Discover the history of the Limes

Nowadays, the Roman Limes lies largely hidden beneath the earth's surface, but it used to be an insurmountable obstacle: the northern border of the Roman Empire, which crossed Katwijk, Valkenburg and Leiden.

The border followed the river the Rijn. In those days, a large number of forts and other fortifications were placed along the Rijn, which divided the Netherlands in two. As such, the Romans tried to keep the enemies of the North out of their mighty empire. The strategy proved successful: this Limes (‘border’ or ‘path’ in Latin) lasted for over three centuries.

There was a Roman Limes fort on the shores of Katwijk, at the end of the Limes. This fort was called ‘Lugdunum Batavorum’, the origin of the Latin name for ‘Leiden’. Historians do not agree about the function of the building even though we can assume that it was part of the defence line. Locally, the fort was known as ‘De Brittenburg’. According to oral tradition, the ruins of De Brittenburg arose from the sea in the 16th century to disappear again for ever. A digital reconstruction will present the building as it could have looked.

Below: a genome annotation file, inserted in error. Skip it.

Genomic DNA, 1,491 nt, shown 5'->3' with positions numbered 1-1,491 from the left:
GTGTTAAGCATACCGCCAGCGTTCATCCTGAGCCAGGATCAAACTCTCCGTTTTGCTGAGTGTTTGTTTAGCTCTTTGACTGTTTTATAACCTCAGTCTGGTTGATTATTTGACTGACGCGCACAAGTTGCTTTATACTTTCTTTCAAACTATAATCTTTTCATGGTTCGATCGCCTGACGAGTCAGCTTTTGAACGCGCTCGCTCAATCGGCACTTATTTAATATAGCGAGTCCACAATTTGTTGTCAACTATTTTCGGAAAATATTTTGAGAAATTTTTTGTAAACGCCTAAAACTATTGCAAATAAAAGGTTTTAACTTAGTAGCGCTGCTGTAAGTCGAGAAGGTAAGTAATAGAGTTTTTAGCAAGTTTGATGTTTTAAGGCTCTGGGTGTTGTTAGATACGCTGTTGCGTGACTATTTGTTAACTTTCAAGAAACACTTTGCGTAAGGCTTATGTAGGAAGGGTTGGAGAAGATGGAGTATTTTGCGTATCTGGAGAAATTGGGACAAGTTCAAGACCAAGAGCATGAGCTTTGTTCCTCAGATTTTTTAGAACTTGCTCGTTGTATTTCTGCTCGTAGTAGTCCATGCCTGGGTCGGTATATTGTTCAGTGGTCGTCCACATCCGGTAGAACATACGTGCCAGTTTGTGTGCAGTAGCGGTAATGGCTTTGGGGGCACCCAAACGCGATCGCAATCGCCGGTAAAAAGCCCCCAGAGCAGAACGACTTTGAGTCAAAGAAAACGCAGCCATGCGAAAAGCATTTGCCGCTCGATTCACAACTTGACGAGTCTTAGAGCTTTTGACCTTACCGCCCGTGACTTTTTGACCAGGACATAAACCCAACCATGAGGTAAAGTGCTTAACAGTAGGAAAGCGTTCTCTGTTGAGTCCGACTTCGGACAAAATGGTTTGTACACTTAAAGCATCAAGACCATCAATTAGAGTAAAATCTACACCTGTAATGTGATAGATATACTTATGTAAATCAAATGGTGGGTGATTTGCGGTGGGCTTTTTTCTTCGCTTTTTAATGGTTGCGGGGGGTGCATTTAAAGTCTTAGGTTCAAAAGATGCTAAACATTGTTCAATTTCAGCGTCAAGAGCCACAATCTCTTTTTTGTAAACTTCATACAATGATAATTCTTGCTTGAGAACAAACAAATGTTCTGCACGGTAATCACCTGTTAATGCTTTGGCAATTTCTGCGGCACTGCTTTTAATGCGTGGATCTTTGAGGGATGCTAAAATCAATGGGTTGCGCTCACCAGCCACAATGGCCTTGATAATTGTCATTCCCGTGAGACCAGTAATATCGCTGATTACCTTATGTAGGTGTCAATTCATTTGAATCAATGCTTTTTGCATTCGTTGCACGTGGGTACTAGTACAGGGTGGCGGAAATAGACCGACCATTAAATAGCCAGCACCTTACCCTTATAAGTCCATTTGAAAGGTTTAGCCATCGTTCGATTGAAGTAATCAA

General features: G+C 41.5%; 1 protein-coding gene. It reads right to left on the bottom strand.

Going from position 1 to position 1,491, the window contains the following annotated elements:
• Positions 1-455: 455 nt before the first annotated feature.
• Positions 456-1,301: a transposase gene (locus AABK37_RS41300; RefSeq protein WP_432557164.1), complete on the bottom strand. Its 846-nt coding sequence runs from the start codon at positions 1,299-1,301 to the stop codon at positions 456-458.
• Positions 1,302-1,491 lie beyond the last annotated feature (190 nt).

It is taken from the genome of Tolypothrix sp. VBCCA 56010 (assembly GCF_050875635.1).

‘Preatorium Agrippinae’, an impressive military fort was established in Valkenburg. The first roman settlement on this location was built by emperor Caligula in 39 AD. Over the centuries, the fort was destroyed and rebuilt several times. The remainder of this fort is well preserved because the ruins were below ground water level. And many interesting findings have been made! The Roman fort was situated in the present-day centre of Valkenburg. At Castellum square, the contours are still visible. They are highlighted in the streets by metal buttons in the ground. A reconstruction has been made of the base of one of the gates.

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